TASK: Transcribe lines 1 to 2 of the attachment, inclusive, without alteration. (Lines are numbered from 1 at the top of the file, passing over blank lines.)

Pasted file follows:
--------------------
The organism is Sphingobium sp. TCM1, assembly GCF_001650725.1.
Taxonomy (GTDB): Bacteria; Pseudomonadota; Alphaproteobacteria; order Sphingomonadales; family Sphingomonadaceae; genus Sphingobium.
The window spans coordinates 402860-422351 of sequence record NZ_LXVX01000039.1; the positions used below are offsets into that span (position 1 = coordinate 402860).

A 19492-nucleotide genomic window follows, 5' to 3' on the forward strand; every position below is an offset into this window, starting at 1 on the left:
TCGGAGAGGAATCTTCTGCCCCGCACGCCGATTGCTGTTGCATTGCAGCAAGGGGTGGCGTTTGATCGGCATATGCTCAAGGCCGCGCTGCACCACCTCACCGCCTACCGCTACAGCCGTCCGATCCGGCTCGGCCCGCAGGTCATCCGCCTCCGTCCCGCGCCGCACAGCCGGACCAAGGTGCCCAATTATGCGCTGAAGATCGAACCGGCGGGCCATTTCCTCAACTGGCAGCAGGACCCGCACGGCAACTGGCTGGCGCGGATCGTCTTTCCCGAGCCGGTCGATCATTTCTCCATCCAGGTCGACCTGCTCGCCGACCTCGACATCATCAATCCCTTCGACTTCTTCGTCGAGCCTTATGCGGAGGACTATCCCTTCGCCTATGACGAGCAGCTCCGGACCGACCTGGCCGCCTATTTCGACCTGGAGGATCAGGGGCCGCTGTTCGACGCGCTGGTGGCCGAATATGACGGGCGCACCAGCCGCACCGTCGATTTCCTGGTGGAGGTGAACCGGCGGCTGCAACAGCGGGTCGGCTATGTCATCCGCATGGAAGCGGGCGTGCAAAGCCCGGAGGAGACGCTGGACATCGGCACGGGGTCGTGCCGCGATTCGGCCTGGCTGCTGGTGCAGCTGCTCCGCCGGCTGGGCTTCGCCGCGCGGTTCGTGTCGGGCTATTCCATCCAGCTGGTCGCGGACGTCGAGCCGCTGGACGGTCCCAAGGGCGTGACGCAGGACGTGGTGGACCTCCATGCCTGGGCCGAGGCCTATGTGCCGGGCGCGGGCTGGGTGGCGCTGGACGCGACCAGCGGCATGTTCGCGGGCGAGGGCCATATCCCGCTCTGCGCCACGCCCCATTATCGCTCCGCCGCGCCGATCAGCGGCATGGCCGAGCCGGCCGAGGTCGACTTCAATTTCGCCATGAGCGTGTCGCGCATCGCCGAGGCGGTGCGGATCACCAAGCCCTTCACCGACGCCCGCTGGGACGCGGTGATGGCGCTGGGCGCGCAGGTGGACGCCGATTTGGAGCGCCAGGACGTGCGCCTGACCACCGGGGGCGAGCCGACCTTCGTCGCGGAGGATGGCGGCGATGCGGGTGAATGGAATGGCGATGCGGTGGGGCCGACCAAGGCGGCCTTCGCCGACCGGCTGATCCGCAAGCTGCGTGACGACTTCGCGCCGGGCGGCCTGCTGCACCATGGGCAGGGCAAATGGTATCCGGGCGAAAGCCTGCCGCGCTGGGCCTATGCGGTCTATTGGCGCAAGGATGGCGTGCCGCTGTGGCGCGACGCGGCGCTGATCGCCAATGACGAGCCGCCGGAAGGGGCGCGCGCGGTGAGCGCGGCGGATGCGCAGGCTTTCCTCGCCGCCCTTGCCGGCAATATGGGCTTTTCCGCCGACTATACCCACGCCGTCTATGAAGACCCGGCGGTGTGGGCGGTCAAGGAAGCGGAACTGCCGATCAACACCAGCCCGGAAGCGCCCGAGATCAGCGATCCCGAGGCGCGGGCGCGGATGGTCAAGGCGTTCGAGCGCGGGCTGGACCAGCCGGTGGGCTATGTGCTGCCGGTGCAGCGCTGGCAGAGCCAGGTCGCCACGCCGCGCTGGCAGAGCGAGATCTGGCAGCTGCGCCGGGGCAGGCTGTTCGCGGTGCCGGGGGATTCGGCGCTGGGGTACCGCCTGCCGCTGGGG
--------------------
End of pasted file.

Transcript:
The organism is Sphingobium sp. TCM1, assembly GCF_001650725.1.
Taxonomy (GTDB): Bacteria; Pseudomonadota; Alphaproteobacteria; order Sphingomonadales; family Sphingomonadaceae; genus Sphingobium.